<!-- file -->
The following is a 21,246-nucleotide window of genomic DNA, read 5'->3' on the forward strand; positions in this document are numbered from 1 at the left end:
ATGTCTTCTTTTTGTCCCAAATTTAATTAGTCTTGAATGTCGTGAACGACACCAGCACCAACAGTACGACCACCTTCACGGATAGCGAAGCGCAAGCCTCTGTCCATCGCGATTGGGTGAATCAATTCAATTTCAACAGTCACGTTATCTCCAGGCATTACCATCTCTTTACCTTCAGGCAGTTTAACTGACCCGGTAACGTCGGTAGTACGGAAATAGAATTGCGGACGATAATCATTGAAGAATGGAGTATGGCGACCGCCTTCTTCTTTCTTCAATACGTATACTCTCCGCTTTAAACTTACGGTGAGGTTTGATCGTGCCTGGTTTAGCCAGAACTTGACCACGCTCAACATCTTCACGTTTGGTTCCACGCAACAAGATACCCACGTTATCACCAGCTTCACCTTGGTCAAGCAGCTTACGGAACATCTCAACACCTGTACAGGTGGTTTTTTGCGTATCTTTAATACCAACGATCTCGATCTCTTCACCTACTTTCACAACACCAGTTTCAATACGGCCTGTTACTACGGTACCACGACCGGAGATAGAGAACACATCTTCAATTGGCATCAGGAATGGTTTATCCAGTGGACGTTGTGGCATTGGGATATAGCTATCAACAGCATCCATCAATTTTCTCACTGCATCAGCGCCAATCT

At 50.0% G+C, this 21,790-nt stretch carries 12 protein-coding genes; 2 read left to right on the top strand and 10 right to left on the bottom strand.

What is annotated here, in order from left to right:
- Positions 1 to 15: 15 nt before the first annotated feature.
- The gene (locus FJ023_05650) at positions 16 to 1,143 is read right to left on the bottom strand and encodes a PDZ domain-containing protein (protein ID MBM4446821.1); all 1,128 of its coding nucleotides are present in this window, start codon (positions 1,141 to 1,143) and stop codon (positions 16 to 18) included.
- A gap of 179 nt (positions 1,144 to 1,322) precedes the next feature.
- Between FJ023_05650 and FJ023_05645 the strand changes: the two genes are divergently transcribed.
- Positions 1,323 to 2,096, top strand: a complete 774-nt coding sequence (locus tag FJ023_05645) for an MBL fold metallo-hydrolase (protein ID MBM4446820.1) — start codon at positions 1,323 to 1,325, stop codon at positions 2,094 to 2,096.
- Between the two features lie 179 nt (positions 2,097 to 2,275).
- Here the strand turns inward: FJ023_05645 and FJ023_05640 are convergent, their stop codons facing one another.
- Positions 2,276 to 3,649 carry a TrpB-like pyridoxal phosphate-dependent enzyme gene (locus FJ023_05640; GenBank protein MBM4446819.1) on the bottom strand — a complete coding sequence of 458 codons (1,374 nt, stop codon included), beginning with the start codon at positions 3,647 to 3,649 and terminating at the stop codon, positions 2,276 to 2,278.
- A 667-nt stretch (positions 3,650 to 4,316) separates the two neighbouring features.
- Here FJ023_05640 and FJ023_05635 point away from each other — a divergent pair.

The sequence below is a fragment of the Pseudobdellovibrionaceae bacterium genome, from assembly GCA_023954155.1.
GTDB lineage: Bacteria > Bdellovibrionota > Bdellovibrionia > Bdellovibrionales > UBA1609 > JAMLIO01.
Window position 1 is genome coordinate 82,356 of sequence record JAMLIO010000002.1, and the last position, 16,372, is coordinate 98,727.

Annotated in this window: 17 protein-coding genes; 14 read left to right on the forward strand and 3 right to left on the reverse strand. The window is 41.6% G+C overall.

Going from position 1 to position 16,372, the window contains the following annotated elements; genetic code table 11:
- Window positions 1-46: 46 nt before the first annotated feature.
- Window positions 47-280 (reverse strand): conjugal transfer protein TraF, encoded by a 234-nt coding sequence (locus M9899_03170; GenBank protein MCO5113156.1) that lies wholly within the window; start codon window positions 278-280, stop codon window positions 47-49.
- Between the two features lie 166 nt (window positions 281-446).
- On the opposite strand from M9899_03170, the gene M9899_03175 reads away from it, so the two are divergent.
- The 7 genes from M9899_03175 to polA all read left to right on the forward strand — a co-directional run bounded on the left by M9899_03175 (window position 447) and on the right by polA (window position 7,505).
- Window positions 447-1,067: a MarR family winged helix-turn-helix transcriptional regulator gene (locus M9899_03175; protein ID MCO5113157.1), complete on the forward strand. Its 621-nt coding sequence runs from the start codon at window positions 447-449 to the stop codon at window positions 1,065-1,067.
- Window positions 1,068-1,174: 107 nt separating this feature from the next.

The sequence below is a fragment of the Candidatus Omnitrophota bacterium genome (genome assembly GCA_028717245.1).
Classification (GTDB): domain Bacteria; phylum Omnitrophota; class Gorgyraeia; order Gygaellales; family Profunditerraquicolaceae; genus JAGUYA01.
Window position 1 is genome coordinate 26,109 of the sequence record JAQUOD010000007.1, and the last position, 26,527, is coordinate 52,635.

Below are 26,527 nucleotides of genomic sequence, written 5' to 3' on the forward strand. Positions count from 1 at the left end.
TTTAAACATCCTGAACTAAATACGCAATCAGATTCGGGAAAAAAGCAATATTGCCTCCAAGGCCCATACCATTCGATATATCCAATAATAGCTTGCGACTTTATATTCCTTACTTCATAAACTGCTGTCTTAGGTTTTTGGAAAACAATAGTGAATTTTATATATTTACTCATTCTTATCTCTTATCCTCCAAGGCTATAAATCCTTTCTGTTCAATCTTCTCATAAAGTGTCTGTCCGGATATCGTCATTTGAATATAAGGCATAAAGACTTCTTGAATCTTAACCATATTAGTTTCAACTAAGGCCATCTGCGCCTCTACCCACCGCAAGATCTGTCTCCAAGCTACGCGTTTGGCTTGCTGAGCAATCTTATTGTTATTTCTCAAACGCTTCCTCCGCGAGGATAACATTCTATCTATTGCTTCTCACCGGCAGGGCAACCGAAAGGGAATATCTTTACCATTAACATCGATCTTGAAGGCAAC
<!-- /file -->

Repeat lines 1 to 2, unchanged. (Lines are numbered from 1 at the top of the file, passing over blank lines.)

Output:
The following is a 21,246-nucleotide window of genomic DNA, read 5'->3' on the forward strand; positions in this document are numbered from 1 at the left end:
ATGTCTTCTTTTTGTCCCAAATTTAATTAGTCTTGAATGTCGTGAACGACACCAGCACCAACAGTACGACCACCTTCACGGATAGCGAAGCGCAAGCCTCTGTCCATCGCGATTGGGTGAATCAATTCAATTTCAACAGTCACGTTATCTCCAGGCATTACCATCTCTTTACCTTCAGGCAGTTTAACTGACCCGGTAACGTCGGTAGTACGGAAATAGAATTGCGGACGATAATCATTGAAGAATGGAGTATGGCGACCGCCTTCTTCTTTCTTCAATACGTATACTCTCCGCTTTAAACTTACGGTGAGGTTTGATCGTGCCTGGTTTAGCCAGAACTTGACCACGCTCAACATCTTCACGTTTGGTTCCACGCAACAAGATACCCACGTTATCACCAGCTTCACCTTGGTCAAGCAGCTTACGGAACATCTCAACACCTGTACAGGTGGTTTTTTGCGTATCTTTAATACCAACGATCTCGATCTCTTCACCTACTTTCACAACACCAGTTTCAATACGGCCTGTTACTACGGTACCACGACCGGAGATAGAGAACACATCTTCAATTGGCATCAGGAATGGTTTATCCAGTGGACGTTGTGGCATTGGGATATAGCTATCAACAGCATCCATCAATTTTCTCACTGCATCAGCGCCAATCT